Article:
The latest issue of The Spectator – or to be more accurate, the issue I’m currently reading, which is the one of April 17 – contains a poem by a Denis Welch.
I was about to email my old friend and colleague of that name to advise him that he had a British namesake who writes poetry when it suddenly occurred to me that the two Denis Welches might be one and the same.
There was a small clue in the poem: the tell-tale phrase “as right as rain”. It’s a commonly heard expression in Masterton, which happens to be Denis’s home town (and mine by adoption), but one that I suspect is rarely used in the sophisticated salons of London – or even Wellington, for that matter.
Sure enough, it turns out that Denis, with whom I worked in the distant past at The Dominion, The Listener and the Evening Post, and who readers of this blog may remember as a former Listener political columnist, has a secret life as a poet (well, secret to me, anyway, though we’ve kept in touch and meet up occasionally).
His poem in The Spectator is a tribute to the late Northern Irish poet Derek Mahon, who died last October. It starts with the lines:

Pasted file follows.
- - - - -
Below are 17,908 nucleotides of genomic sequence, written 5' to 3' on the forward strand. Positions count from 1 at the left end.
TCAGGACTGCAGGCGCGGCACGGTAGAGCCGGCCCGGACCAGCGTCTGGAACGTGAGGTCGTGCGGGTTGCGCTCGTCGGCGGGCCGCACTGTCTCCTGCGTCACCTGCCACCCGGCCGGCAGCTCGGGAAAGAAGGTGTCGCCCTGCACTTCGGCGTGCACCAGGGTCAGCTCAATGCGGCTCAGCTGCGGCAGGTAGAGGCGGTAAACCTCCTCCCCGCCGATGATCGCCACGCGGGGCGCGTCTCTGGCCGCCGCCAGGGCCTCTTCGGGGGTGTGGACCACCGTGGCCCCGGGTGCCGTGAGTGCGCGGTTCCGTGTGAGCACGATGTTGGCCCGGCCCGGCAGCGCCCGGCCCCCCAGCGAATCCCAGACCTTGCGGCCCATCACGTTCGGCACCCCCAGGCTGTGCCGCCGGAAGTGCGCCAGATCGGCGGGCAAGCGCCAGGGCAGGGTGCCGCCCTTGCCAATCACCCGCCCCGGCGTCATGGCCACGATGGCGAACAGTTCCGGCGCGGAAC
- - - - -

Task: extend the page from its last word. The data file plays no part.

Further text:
Flaubert said he could hear the fall
Of the words several pages ahead
Before he’d even written them.
Your poems felt like that to me …
I don’t profess to be an authority on contemporary poetry, but I’ll pay Denis’s poem the sincere compliment of saying I understood what he was saying, even without being familiar with Mahon’s work. I can’t always say that about poems that appear in The Spectator (which, incidentally, has also published work by New Zealanders Fleur Adcock and Peter Bland).
Anyway, big ups (is that the expression?) to Denis for getting recognition from such an eminent publication. It’s not easy breaking through from 20,000 kilometres away, especially in a magazine whose leading names all seem to share Eton and Oxford connections. Now that he has his foot in the door, I hope there’ll be more.